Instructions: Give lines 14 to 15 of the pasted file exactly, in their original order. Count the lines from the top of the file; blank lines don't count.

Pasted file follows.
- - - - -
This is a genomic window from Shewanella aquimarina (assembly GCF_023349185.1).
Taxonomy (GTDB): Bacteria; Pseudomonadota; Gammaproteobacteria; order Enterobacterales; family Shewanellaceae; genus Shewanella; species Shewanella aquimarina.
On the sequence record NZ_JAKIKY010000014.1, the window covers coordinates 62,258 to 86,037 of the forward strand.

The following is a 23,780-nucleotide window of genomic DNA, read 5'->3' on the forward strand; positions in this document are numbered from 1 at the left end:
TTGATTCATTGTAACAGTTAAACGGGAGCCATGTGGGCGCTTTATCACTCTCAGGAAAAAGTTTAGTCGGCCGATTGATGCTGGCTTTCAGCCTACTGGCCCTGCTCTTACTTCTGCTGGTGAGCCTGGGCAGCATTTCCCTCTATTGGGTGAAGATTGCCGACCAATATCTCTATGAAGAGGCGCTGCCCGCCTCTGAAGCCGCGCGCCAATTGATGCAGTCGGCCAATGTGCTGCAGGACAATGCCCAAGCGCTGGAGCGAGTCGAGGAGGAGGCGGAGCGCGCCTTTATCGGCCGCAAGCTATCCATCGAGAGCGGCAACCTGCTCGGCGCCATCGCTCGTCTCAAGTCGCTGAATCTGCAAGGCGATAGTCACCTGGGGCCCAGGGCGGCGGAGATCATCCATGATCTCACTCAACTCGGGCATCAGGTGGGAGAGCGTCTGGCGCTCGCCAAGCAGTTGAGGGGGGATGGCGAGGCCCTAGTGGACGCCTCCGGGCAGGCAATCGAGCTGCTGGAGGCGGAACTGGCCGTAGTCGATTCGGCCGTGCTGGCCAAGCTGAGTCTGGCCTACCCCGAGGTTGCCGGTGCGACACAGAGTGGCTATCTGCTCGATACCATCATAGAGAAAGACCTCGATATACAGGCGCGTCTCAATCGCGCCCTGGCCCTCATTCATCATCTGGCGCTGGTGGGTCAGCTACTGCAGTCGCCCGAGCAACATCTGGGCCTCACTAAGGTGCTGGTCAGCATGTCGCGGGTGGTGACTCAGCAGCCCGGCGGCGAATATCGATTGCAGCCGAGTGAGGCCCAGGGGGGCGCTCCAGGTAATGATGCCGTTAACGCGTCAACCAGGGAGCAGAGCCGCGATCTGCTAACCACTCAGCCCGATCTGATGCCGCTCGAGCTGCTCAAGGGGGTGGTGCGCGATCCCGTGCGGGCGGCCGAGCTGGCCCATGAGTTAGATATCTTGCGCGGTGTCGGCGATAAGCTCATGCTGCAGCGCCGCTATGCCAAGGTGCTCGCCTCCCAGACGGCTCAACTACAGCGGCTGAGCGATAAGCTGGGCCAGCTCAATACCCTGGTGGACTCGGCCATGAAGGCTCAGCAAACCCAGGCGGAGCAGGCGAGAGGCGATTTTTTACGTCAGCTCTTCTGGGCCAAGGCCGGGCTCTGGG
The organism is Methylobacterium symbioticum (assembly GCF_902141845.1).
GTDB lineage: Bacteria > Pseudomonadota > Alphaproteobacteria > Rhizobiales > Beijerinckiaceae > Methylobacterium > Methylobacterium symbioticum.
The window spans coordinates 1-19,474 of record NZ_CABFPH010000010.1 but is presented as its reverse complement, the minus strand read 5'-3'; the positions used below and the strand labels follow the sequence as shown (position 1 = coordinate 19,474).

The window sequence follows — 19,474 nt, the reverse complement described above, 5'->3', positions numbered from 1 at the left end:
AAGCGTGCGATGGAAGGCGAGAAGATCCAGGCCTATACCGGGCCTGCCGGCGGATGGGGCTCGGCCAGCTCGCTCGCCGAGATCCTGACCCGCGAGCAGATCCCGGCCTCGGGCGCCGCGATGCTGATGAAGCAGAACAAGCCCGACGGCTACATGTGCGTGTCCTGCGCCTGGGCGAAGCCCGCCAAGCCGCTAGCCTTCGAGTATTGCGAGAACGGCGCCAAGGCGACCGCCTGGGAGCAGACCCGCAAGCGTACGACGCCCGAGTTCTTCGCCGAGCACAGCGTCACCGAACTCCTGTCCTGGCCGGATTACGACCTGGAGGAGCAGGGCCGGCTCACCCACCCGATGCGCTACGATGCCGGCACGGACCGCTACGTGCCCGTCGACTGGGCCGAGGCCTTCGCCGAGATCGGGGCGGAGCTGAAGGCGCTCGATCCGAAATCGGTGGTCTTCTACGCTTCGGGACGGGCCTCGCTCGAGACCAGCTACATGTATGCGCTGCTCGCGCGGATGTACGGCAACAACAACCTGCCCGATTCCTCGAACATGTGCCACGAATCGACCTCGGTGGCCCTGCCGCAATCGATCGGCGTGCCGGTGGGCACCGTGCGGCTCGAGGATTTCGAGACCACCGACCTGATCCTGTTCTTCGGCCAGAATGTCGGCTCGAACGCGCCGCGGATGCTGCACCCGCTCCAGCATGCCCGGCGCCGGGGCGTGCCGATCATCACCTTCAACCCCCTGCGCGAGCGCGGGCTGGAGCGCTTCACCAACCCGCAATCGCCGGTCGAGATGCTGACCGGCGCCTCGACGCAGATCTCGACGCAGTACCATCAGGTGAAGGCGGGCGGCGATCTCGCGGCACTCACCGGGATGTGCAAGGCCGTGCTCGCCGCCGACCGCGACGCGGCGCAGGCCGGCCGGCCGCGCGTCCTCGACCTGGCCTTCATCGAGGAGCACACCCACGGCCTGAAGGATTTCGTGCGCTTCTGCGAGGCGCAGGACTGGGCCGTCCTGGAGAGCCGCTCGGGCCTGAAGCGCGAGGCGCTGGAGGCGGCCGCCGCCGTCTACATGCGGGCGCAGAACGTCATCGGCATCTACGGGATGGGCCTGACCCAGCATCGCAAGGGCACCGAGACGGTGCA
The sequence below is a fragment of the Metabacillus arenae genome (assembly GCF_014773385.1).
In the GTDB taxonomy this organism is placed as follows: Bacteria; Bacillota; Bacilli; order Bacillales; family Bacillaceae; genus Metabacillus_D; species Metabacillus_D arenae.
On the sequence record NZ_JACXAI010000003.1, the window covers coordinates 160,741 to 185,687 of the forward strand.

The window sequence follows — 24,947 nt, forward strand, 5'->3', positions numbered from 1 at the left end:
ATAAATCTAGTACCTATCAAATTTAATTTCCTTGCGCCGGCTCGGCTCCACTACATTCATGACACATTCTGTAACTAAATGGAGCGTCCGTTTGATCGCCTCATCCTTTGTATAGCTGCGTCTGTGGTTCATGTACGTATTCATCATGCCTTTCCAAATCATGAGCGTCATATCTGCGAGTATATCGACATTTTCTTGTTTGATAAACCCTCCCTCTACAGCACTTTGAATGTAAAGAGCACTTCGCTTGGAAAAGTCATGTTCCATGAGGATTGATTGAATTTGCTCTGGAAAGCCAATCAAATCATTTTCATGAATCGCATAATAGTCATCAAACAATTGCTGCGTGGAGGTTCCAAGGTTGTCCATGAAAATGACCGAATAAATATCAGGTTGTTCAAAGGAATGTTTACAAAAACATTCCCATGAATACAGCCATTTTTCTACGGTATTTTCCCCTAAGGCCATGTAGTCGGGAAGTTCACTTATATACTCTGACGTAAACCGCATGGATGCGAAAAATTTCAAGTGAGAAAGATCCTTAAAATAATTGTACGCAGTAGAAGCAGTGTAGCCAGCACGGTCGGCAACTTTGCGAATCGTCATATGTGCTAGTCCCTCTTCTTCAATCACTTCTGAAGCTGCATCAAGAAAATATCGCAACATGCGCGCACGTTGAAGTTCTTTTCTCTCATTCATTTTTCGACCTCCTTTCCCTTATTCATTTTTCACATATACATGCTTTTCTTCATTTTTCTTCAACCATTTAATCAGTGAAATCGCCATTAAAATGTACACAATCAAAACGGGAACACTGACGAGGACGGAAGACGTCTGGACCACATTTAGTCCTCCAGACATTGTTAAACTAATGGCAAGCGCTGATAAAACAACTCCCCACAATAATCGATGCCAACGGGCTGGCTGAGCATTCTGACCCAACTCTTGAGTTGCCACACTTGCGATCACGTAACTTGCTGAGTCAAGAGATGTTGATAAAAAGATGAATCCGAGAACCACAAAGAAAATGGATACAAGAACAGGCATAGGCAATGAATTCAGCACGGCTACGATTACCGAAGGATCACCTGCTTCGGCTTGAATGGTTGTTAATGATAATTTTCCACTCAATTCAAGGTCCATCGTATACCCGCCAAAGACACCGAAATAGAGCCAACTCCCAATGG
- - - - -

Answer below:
The window sequence follows — 24,947 nt, forward strand, 5'->3', positions numbered from 1 at the left end:
ATAAATCTAGTACCTATCAAATTTAATTTCCTTGCGCCGGCTCGGCTCCACTACATTCATGACACATTCTGTAACTAAATGGAGCGTCCGTTTGATCGCCTCATCCTTTGTATAGCTGCGTCTGTGGTTCATGTACGTATTCATCATGCCTTTCCAAATCATGAGCGTCATATCTGCGAGTATATCGACATTTTCTTGTTTGATAAACCCTCCCTCTACAGCACTTTGAATGTAAAGAGCACTTCGCTTGGAAAAGTCATGTTCCATGAGGATTGATTGAATTTGCTCTGGAAAGCCAATCAAATCATTTTCATGAATCGCATAATAGTCATCAAACAATTGCTGCGTGGAGGTTCCAAGGTTGTCCATGAAAATGACCGAATAAATATCAGGTTGTTCAAAGGAATGTTTACAAAAACATTCCCATGAATACAGCCATTTTTCTACGGTATTTTCCCCTAAGGCCATGTAGTCGGGAAGTTCACTTATATACTCTGACGTAAACCGCATGGATGCGAAAAATTTCAAGTGAGAAAGATCCTTAAAATAATTGTACGCAGTAGAAGCAGTGTAGCCAGCACGGTCGGCAACTTTGCGAATCGTCATATGTGCTAGTCCCTCTTCTTCAATCACTTCTGAAGCTGCATCAAGAAAATATCGCAACATGCGCGCACGTTGAAGTTCTTTTCTCTCATTCATTTTTCGACCTCCTTTCCCTTATTCATTTTTCACATATACATGCTTTTCTTCATTTTTCTTCAACCATTTAATCAGTGAAATCGCCATTAAAATGTACACAATCAAAACGGGAACACTGACGAGGACGGAAGACGTCTGGACCACATTTAGTCCTCCAGACATTGTTAAACTAATGGCAAGCGCTGATAAAACAACTCCCCACAATAATCGATGCCAACGGGCTGGCTGAGCATTCTGACCCAACTCTTGAGTTGCCACACTTGCGATCACGTAACTTGCTGAGTCAAGAGATGTTGATAAAAAGATGAATCCGAGAACCACAAAGAAAATGGATACAAGAACAGGCATAGGCAATGAATTCAGCACGGCTACGATTACCGAAGGATCACCTGCTTCGGCTTGAATGGTTGTTAATGATAATTTTCCACTCAATTCAAGGTCCATCGTATACCCGCCAAAGACACCGAAATAGAGCCAACTCCCAATGG